I was in the 11th grade when I knew I wanted to be a journalist. My English teacher used to have us read books like “Hamlet,” short story books about romance and death and many other things that always had me interested.
I liked her class so much because she allowed me to write freely and she made me feel comfortable and confident in my writing skills. My teacher had a wife and a son and always shared it proudly that she was a part of the LGBTQIA+ community.
There were no Black teachers in the high schools that I went to, let alone a gay teacher. So when I, a bisexual student who is also a Black woman, walked into her class for the first time, I knew I found a safe haven and someone who understood me.
Coming to Ferris, I’m still currently trying to find my safe haven. I have made friends and we talk about raising awareness, however, there is always that bridge of how we could do that with our majors.
When you’re in social settings and people say what their major is, there’s a 50% chance of someone saying “I’m in that major too!” For me, that was a 5% or less chance of one of my Black friends saying they’re majoring in journalism as well.
According to Ferris’ 2021 fact book, 818 Black or African American students enrolled in Ferris and only 18 of those people picked journalism as their major. You can imagine that number dwindling if we considered how many of those students are both Black and female.
So when I’m in my journalism classes, I always feel like a unicorn. I’m always the only Black student in the class, so it seems like I automatically stick out like a sore thumb. It’s like the feeling when you’re on stage and all eyes are on you.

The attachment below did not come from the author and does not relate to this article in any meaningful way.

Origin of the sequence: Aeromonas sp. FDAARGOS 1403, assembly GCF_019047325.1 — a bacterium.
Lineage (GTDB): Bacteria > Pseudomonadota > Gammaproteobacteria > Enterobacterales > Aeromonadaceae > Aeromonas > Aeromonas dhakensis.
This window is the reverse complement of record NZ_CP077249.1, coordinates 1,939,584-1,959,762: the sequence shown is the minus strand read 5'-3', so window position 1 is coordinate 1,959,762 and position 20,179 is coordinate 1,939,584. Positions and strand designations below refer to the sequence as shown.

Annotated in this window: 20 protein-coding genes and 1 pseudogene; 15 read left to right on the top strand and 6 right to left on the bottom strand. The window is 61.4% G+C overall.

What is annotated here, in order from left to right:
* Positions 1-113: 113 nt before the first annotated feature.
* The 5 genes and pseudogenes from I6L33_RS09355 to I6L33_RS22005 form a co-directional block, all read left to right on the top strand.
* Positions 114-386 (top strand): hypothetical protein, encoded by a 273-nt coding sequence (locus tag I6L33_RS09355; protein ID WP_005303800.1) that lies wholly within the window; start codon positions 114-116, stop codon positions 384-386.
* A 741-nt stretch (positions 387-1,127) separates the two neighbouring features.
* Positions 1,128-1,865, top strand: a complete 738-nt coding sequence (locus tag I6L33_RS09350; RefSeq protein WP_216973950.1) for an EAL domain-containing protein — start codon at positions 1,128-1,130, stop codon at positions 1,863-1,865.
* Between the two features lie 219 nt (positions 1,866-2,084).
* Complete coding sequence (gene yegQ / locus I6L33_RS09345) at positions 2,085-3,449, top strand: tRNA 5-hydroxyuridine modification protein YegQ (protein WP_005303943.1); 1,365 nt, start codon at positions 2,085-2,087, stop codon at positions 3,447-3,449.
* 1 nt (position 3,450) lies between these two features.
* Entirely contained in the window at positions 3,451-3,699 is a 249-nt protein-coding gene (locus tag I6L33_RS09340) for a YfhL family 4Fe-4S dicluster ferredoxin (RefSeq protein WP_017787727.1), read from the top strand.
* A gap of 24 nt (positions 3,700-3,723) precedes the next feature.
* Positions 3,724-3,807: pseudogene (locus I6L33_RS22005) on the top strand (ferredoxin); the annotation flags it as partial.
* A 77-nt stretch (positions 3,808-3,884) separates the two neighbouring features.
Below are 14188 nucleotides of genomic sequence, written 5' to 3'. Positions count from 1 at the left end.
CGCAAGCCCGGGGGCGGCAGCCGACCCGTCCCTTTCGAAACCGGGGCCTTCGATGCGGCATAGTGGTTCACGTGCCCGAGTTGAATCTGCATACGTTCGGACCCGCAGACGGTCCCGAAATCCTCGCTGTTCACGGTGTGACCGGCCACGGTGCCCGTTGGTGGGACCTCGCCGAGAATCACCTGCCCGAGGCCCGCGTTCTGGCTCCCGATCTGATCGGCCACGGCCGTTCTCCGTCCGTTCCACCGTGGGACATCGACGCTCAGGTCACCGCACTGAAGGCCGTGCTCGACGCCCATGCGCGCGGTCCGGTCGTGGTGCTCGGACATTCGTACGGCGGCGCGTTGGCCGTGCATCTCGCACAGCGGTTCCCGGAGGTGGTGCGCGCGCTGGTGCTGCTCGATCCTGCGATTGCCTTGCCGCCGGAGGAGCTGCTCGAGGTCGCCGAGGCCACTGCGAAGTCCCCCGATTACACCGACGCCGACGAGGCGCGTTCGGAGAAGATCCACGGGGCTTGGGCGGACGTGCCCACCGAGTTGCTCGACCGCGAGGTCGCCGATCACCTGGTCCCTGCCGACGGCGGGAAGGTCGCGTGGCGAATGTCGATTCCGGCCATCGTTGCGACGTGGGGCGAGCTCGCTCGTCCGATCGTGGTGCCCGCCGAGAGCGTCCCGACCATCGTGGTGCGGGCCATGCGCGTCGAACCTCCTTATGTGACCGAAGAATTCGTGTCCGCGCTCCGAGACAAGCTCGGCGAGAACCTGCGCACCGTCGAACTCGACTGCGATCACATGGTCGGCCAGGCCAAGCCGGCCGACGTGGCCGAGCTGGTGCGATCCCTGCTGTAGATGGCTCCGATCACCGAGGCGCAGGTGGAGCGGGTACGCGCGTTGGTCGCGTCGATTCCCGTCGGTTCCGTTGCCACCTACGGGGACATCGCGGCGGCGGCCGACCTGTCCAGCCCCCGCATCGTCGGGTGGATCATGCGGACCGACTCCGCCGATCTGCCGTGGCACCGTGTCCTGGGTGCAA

When certain events happen, I am the only person who is willing to speak on it, as if I’m the only person that sees it as important. For example, Tyre Nichols, a 29-year-old Black man and father of a one-year-old son, was killed on Jan. 27 in an act of police brutality, and it was all recorded on a body camera. No one has mentioned it or talked about it besides the day it happened.
Feeling like you’re the voice for your people in certain situations is not only a heavy burden to carry but also a lot to take on. When I expressed these things to my mother, she gave me advice that I will always remember.
“You are my child, which automatically makes you unique, but being unique does not make it a bad thing. Use it to your advantage, and always speak your mind, even if you’re alone.”
My mom reminded me that it’s okay to be a unicorn. It’s okay to be the only person different in the room, and to never try to be like anyone else or fit in. Everyone always likes unicorns, and when you see one, you never mistake it for being something else.
So, I will always use my voice to speak and advocate for my community. I will take the responsibility to be the voice when people cannot. I will be a unicorn and a proud one at that.